this weekend, i have been enjoying a few days in ireland’s west with an old friend over visiting from boston. in addition to trying (perhaps unsuccessfully) to recreate the types of travel adventures i got into on my very first forays abroad to ireland in my early twenties, we did get down to the business of seeing some real stuff. driving a portion of the newly-dubbed wild atlantic way was a particular highlight. this series of connected small roads dips up and down through the irish landscape, which goes from craggy and ethereal in the western reaches of connemara, to soft and ancient further south into county clare. in theory, the aim of our drive was the stoic cliffs of moher – a must on any itinerary to this part of the world – though sadly the irish weather being what it is, the cliffs were completely shrouded in a fog blown up onto the crown of hag’s head by a wind that several times threatened to steal my woolly cap away into the crashing, foamy atlantic.
in fact, the rough weather gave the drive a spiritual quality that encouraged old friends to dig deep in memories and erstwhile conversations whilst the rain not so much pounded but rather gently tousled our little hire car.
i am admittedly a sucker for connemara. i love its rough rocky edges where corners give way to rounded bulbous mountains blanketed in purple gorse and ponies with long manes look away at you as if waiting for the next round of uninvited visitors to pass through.
but county clare has charms that may be even more difficult to pin down. sure, it is home to some of ireland’s most famous landscapes, including the aforementioned cliffs of moher, as well as the faeryland-like burren, a karst rockscape broken up by streaming grikes that fill up like rivers with all manner of strange herbs and flowers come summer.
the coast along clare is sometimes oddly low, given that it rises into a 120-metre pinnacle at hag’s head. you feel like the land just sort of…stops…and the sea begins, sometimes after a small beach of rocks or grass tufts covering bits of sand and seaweed. in my imagination, the world starts and ends here.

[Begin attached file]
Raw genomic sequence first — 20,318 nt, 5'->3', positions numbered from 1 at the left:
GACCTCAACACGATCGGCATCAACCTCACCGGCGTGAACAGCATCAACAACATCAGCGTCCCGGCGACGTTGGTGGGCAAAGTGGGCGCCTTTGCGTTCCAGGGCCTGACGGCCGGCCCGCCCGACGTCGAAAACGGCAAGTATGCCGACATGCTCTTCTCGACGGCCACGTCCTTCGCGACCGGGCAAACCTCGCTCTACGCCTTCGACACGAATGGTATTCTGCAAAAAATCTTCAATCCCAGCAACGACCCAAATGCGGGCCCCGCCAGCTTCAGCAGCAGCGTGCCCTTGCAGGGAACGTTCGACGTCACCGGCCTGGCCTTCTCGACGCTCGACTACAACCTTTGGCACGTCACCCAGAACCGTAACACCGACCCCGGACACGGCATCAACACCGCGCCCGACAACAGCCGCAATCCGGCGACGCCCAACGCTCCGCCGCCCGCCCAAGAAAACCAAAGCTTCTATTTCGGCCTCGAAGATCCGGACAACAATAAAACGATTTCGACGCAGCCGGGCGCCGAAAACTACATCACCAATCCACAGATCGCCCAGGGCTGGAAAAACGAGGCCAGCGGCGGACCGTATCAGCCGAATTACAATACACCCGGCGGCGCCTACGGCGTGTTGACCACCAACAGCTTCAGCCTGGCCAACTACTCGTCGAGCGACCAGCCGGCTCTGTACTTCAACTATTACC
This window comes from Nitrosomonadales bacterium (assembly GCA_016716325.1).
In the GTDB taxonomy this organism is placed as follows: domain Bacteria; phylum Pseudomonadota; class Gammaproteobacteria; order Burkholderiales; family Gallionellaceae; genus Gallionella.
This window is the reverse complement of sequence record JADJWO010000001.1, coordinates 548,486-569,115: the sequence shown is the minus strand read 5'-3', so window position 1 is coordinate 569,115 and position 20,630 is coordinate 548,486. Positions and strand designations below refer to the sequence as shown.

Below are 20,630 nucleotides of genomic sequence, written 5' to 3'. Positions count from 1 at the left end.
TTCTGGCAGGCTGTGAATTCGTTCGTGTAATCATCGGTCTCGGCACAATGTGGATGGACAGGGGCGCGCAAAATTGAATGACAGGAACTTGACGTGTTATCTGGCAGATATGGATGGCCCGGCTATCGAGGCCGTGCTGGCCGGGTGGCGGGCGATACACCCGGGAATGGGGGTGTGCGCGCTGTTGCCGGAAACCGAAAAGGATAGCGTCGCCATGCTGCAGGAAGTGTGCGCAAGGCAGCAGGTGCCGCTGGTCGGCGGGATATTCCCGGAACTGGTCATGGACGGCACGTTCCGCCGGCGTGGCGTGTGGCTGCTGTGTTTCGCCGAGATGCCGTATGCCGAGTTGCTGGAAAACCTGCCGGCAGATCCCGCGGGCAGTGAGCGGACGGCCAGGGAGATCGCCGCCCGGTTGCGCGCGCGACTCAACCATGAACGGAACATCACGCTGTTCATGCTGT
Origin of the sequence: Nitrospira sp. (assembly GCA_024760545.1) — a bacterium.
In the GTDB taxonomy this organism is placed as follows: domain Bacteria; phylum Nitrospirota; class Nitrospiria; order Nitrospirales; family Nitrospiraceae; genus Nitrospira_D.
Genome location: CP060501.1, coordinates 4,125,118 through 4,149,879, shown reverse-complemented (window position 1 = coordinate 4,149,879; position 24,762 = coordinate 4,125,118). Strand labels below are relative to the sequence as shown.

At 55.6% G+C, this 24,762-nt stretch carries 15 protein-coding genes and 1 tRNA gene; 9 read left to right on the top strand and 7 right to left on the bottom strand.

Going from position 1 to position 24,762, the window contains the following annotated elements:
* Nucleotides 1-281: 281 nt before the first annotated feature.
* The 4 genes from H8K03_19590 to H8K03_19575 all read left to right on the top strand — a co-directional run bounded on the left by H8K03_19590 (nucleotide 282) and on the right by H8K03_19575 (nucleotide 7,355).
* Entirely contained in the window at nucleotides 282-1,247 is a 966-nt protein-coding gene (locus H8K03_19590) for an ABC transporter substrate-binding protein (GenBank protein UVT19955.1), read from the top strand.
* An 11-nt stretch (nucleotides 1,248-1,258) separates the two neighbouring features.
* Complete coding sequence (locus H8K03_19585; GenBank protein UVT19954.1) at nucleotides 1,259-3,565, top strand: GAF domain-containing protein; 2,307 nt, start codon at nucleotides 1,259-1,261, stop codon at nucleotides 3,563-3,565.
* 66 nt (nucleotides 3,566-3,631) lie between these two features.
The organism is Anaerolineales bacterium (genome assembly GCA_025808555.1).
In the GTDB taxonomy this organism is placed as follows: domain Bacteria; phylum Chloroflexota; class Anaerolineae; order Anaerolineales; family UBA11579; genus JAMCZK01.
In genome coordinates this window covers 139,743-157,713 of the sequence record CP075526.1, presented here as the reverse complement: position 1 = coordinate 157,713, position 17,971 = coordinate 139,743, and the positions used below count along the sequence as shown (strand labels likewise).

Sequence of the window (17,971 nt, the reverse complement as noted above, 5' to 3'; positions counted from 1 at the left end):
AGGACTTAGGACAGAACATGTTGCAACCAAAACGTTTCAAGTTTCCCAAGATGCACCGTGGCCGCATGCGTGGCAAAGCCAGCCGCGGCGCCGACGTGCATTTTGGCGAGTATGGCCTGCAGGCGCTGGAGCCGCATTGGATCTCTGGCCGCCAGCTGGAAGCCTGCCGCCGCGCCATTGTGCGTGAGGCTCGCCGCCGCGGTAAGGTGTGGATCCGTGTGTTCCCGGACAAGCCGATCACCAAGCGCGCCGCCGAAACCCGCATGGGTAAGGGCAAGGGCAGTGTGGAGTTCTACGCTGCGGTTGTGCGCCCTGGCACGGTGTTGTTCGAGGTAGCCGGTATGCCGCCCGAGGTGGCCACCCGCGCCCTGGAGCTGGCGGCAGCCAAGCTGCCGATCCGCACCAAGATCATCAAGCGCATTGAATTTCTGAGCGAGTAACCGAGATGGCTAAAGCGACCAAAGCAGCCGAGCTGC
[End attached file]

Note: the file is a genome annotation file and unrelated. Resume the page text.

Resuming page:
this morning, a wistful farewell for two old friends, and then i’m on the road solo in pat (the moniker we’ve given the shitty little white skoda i’ve hired). today is sunny, the sort of elusive cold, bright, clear day that only presents itself once in a very long while during an irish winter. there’s no wind; i make perfect time down the n18, and then the m18. few cars are about, and i find myself closer to shannon airport than i want to be for so early in the day.
a small brown sign beckons me to knappogue castle (don’t even ask me how to pronounce that, i’ve no idea), and so i find myself navigating a tiny laneway buttressed by giant damp hedges and the odd thatch cottage. i’m aiming for knappogue, but a few kilometres find me in the village of quin, a one-street affair with side-by-side pubs – the abbey tavern and the monks well – both named for the imposing quin abbey, which juts into my lefthand view as pat and i coast through the village.
the abbey is striking – perhaps moreso today than usually, as its pointy roofends and tall crumbling bell tower make a stark grey punctuation mark on the the blue sky and patch of soggy emerald in the middle of town.
i’m the only person at quin abbey, apart from an older gentleman i pass leaving with his dog on my way down the path to the gate. normally the abbey is open, but as it’s monday morning in mid-february, there are no visitors. quin abbey was a franciscan friary founded in the early 15th century by the macnamara family (the most powerful clan in this part of ireland at that time) on the site of an earlier anglo-norman fortress. parts of an accompanying church, apparently built a bit earlier around 1350, are located a little ways up the path.
all of the macnamara chieftans are buried here, including the last of them, john ‘fireball’ macnamara, a notorious character who was as the stories go prone to duels and an excellent marksman and swordsman, with a pair of duelling pistols he named bas gan sagart, or ‘death without a priest’.
knappogue castle, it turned out, was closed for the season, and so i set off happily for the final few minutes’ drive to shannon airport and, now, a flight back to london. after an airport guinness (or several), of course.